After she visited three different stores in one day, Elyssa Schmier, the vice president of government relations for advocacy group MomsRising, “all of a sudden realized my formula was nowhere to be found. … It’s almost a full-time job trying to find Similac.”

After experiencing the nationwide shortage firsthand, Schmier organized an Instagram Live discussion Friday with Brian Dittmeier, who is the senior director of public policy for the National WIC Association.

Among the states hit worst with baby formula supply shortages, according to Datasembly: Minnesota had the highest out-of-stock percentage for the week of March 13th at 54%, followed by Connecticut, Hawaii, Iowa, Louisiana, Maryland, North Dakota, Rhode Island, South Dakota and Texas, all at 40% or higher.

Cities with the highest out-of-stock rates: San Antonio (56%), Minneapolis (55%), and Des Moines (50%), for the week of March 13. Houston, New Orleans, and Oahu were above 45%.

Supply chain problems create shortage of walkers/wheelchairs: Charities fill the need

Kaiser Health News reports that charities that repair and refurbish used wheelchairs and walkers have been a lifeline for people who need such help:

Such programs save low-income and uninsured patients money, and by refurbishing used medical equipment, they keep it out of landfills. During the pandemic, the programs have also helped soften the impact of supply chain-related shortages and are helping meet increased demand as delayed elective surgeries resume.

“Once hospitals started elective surgeries again, there was a huge increase in need,” said Donna Ralston, who founded the South Metro Medical Equipment Loan Closet six years ago in a 10-feet-by-10-feet shed at her church.

Hospitals across the U.S. have reported not having enough walkers, crutches, canes, and wheelchairs. Supplies are limited because of shortages of raw materials such as aluminum, said Alok Baveja, a professor of supply chain management at Rutgers Business School in New Jersey.

“The availability, not just the cost, has an impact on the durable medical equipment industry,” Baveja said.

The crunch may be made worse by disruptions caused by Russia’s invasion of Ukraine, said American Hospital Association spokesperson Colin Milligan.

Aluminum prices have more than doubled in the past two years, including more than 20% over the past six months on the London Metal Exchange. A bill that passed Congress April 7 to suspend normal trade relations with Russia will allow President Joe Biden to raise tariffs on aluminum and other imports from that country, increasing aluminum prices even more.

Landlords take federal rent assistance money, evict people anyway

The Texas Tribune found that some landlords got a piece of the $2 billion in rental assistance money sent to their state, but even after they were paid, they evicted struggling tenants anyway:

Housing advocates and lawyers who represent tenants facing eviction say they routinely see cases of Texas landlords accepting thousands of dollars from the government and evicting the tenants the money was intended to help.

The Tribune contacted government agencies involved in the program and found that none of them — including the Texas Department of Housing and Community Affairs, which runs the state rent relief program — track how often this happens.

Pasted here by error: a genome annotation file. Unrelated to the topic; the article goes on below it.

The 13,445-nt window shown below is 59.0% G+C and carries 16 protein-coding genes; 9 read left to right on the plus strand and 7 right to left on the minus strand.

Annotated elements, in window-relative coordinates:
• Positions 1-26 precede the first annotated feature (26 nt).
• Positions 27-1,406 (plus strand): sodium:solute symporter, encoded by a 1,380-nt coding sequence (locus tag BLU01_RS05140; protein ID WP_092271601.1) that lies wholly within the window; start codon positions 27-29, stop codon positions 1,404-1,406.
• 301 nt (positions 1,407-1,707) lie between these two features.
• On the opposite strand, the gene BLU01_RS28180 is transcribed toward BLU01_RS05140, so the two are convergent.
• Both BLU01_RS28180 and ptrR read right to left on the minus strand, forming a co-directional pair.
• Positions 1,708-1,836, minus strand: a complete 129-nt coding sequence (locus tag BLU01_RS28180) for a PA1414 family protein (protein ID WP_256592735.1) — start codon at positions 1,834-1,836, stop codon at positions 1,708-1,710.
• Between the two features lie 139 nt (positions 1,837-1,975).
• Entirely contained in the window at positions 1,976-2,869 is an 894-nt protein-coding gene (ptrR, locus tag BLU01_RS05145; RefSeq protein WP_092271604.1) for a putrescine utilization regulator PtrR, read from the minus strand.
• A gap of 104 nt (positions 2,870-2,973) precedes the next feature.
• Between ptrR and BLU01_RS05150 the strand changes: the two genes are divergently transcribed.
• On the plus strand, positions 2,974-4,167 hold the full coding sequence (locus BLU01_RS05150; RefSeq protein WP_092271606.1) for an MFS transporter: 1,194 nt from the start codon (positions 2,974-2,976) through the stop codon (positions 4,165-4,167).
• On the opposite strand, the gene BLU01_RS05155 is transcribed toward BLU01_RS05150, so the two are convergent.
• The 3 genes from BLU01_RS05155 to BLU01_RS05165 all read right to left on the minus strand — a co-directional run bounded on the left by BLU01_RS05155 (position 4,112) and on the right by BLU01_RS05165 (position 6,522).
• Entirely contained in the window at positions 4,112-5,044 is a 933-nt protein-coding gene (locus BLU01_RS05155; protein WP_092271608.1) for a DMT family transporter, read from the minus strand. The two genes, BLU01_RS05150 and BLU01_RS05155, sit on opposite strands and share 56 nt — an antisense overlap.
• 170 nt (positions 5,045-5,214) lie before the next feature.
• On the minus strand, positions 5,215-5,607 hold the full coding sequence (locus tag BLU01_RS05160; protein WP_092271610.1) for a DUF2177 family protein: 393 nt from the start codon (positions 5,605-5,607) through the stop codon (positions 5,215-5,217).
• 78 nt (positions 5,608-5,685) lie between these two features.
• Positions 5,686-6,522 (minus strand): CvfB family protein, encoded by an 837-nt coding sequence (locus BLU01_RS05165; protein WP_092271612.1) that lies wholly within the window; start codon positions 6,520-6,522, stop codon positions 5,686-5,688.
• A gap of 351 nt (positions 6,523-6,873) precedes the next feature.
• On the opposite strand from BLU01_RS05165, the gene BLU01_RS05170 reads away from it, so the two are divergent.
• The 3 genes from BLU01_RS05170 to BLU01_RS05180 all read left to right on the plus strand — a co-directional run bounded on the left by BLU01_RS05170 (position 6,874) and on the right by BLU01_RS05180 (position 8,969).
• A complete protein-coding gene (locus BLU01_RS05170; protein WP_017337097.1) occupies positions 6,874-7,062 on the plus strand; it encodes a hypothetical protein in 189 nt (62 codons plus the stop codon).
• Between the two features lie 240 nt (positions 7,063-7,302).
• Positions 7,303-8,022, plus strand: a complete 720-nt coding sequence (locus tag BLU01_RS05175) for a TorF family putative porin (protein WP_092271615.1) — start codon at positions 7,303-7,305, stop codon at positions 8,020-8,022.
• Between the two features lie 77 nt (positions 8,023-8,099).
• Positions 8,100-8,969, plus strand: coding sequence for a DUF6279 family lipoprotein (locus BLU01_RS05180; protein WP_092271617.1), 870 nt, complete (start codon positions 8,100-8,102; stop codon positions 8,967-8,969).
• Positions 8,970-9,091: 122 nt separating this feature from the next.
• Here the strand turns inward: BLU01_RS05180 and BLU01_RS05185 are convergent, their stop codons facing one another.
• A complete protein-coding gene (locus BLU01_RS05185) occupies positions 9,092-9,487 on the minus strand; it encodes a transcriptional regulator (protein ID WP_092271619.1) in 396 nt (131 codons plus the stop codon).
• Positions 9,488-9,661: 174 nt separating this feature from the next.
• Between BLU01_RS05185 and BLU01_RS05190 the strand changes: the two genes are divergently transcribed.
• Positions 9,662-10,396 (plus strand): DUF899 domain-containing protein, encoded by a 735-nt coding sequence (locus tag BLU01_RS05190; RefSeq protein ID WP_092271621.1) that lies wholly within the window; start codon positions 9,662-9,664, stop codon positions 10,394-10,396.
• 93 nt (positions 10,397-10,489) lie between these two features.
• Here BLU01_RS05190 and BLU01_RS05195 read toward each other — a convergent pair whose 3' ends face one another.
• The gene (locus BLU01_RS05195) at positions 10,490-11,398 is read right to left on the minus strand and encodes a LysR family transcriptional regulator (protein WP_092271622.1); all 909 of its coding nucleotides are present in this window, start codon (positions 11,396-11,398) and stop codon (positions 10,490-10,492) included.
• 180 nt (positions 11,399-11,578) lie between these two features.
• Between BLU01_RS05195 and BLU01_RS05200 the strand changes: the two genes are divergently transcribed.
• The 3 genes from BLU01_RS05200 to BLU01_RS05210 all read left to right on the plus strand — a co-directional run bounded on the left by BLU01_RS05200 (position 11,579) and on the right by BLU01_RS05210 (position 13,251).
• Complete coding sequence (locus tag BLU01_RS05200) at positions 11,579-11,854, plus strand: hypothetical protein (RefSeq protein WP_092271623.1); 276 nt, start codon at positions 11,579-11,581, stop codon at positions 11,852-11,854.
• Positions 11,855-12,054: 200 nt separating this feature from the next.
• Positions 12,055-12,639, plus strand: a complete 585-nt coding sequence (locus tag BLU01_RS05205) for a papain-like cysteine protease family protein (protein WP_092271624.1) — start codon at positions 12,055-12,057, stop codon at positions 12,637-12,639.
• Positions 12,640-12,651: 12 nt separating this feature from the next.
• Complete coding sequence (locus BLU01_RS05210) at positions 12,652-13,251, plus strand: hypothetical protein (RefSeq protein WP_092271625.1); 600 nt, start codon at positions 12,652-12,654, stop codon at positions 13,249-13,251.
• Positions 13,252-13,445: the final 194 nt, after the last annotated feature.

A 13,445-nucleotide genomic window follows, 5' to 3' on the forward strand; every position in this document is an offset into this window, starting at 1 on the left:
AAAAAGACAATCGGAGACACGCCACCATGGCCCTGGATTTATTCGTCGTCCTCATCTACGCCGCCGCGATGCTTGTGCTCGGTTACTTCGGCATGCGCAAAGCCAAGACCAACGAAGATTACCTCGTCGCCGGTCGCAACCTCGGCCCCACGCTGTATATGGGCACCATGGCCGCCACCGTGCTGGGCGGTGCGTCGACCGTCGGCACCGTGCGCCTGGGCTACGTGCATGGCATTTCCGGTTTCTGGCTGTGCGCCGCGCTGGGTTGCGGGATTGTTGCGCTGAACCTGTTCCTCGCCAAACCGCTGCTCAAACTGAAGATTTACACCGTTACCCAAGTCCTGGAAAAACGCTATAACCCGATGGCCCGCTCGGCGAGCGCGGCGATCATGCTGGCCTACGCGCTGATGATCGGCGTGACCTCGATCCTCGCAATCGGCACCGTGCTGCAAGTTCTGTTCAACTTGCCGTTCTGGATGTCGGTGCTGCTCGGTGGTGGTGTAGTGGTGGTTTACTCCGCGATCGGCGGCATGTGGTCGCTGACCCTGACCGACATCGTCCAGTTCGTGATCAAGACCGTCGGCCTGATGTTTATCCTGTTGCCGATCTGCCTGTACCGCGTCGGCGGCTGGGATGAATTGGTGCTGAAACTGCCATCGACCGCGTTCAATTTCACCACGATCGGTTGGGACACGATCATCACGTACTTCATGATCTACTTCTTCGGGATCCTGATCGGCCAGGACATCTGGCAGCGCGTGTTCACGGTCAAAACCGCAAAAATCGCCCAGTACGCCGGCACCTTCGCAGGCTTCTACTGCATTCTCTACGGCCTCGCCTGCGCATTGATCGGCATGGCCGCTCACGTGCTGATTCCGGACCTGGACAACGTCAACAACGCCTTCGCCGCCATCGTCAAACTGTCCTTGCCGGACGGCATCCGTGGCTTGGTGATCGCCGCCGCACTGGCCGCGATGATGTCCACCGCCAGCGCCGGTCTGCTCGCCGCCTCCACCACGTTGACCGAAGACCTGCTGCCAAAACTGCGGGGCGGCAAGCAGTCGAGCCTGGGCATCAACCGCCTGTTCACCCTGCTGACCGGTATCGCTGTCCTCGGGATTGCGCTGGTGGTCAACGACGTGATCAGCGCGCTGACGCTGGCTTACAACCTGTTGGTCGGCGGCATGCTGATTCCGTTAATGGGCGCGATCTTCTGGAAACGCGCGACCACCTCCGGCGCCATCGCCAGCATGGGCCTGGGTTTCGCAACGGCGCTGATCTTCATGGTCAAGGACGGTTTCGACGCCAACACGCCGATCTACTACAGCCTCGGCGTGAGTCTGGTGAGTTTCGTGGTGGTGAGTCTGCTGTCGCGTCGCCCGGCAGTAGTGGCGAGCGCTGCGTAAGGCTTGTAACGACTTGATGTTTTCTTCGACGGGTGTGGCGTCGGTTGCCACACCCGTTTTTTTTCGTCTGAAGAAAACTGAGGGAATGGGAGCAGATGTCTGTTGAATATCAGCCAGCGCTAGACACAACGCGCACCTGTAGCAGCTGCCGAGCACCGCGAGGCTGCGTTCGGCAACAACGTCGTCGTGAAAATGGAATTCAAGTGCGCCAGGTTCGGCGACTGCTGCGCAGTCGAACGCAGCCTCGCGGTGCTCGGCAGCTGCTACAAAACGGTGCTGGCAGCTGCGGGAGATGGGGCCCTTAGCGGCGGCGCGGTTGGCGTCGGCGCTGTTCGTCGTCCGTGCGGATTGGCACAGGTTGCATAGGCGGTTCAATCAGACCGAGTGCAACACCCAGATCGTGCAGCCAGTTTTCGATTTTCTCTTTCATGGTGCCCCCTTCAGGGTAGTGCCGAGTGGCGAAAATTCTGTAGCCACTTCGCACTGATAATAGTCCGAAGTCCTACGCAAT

And it’s not just happening in Texas.

According to the National Housing Law Project, 86% of the 119 lawyers across the country who responded to a survey gauging how the end of a federal moratorium on evictions was affecting tenants said they had seen cases where landlords either declined to apply for assistance from rent relief programs or took the money and proceeded to kick out their tenants.

Colleges and universities recruiting adults who left school without a degree

The Chronicle of Higher Education has an interesting piece about how schools are eyeing a potential target audience to reverse sagging enrollment: the 36 million adults who attended college but left without completing a degree.

Many of those who dropped out of college over the last two years left for financial reasons, but other things contribute to dropouts, including the complications of managing everyday life during the pandemic. When schools started contacting people who left without a degree, they found that if they provided coaching and help navigating what can be a complex system, adult learners came back to finish their degrees and certificates.

Not only is this an interesting story about how schools are trying to make up for the big enrollment losses of recent years, but it has the potential to help people learn how to complete their degree goals.

We’ll be back tomorrow with a new edition of Covering COVID-19. Are you subscribed? Sign up here to get it delivered right to your inbox.

Support high-integrity, independent journalism that serves democracy. Make a gift to Poynter today. The Poynter Institute is a nonpartisan, nonprofit organization, and your gift helps us make good journalism better.
Al Tompkins is one of America's most requested broadcast journalism and multimedia teachers and coaches. After nearly 30 years working as a reporter, photojournalist, producer,…
Al Tompkins

More News

Back to News